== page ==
Home > News > World
Monday March 3, 2014 MYT 5:46:02 AM
Monday March 3, 2014 MYT 5:46:54 AM
PARIS (Reuters) - France's government has asked the chief executives of companies in which it owns a minority stake to accept pay cuts of up to 30 percent in upcoming pay rounds as the country tightens its belt, the daily Le Figaro reported on Sunday.
Citing state and company sources, Le Figaro said the Socialist government wanted companies including Air France, carmaker Renault, Safran and GDF Suez to reduce their CEOs' salaries.
The agency that manages state shareholdings is seeking pay cuts of up to 30 percent during talks with several companies, but that figure is merely a guideline, the newspaper reported.
No government source was quoted in the report.
President Francois Hollande, who is struggling with rock- bottom approval ratings, previously ordered the wages of CEOs of companies in which the state holds a majority stake to be limited to 450,000 euros (371,843.96 pounds) per year.
The government does not have the authority to impose salary limits in companies in which it holds a minority stake, but can apply pressure via a consultative vote.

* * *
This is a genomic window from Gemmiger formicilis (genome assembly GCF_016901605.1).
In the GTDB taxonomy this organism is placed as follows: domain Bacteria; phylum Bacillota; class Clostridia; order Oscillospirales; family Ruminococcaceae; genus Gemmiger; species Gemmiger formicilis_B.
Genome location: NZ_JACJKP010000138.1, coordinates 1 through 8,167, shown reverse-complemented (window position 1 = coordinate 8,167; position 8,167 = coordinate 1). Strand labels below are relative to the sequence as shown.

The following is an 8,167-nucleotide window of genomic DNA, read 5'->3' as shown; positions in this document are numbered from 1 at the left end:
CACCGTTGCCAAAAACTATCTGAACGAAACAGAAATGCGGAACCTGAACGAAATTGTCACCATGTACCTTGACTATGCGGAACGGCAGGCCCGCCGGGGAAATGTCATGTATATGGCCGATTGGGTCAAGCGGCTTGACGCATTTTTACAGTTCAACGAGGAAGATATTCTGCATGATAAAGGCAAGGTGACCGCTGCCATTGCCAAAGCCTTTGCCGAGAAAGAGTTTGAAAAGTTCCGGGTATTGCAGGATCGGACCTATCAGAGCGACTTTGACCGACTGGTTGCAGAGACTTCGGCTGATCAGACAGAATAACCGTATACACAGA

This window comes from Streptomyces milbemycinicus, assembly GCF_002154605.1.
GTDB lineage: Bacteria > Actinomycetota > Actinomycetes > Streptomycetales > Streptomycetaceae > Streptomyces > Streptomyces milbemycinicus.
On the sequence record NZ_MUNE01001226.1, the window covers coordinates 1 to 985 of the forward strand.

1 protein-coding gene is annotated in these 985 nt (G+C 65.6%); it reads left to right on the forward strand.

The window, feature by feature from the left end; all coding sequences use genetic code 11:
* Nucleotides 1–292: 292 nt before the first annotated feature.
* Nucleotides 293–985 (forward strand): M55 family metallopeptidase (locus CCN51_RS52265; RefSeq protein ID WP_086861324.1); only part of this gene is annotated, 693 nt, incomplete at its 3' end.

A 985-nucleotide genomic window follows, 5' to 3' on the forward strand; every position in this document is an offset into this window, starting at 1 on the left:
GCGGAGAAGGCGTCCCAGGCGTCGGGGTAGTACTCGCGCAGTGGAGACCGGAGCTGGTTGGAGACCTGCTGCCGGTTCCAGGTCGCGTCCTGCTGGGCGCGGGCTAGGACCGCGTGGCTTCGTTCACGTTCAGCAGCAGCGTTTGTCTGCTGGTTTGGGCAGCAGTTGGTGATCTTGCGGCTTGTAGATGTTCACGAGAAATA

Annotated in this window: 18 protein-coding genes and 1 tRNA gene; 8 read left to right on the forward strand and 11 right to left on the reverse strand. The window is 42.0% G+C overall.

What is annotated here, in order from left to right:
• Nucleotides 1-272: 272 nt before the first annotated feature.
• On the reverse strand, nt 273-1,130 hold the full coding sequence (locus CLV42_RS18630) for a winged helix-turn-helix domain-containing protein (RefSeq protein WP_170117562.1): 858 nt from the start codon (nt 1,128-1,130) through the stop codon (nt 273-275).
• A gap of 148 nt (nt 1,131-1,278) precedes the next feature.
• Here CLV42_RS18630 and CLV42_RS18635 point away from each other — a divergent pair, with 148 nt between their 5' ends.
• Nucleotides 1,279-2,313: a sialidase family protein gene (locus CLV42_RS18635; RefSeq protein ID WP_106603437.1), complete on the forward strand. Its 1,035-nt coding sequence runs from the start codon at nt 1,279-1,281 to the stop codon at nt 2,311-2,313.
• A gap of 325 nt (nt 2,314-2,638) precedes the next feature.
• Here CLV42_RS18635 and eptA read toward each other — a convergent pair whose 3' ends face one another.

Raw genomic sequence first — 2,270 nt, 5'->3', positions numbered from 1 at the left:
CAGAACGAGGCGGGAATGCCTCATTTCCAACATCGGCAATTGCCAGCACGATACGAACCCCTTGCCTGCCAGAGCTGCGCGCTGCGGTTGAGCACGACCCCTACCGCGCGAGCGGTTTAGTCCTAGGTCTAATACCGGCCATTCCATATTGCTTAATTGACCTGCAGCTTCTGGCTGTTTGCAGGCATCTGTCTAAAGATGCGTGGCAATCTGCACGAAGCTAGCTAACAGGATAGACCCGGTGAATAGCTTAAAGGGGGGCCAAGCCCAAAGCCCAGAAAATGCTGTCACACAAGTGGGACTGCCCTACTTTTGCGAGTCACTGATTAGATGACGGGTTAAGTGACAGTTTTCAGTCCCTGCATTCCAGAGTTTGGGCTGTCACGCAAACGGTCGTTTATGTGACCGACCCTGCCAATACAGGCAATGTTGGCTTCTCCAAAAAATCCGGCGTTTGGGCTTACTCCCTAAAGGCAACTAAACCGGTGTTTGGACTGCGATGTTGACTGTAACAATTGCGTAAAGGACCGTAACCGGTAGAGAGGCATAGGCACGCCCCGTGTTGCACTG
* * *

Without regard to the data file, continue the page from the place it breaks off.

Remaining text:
(Reporting By Nicholas Vinocur; Editing by Kevin Liffey)
Egypt eyes legal restrictions, military measures after Sinai attacks
In rural Tunisia, economic malaise weighs on voters
Iraqi security forces and Kurds gain ground against Islamic State
Major party supports move to extend Burkina Faso leader's rule
Anti-Occupy mob roughs up Hong Kong journalists
Two killed, four wounded in Washington state school shooting
Dortmund slump to fourth Bundesliga defeat in a row
‘M’sia guided by moderation’
'Clever' Japan firm donates high-tech masks for Ebola fight
Copyright © 1995-2014 Star Publications (M) Bhd (Co No 10894-D)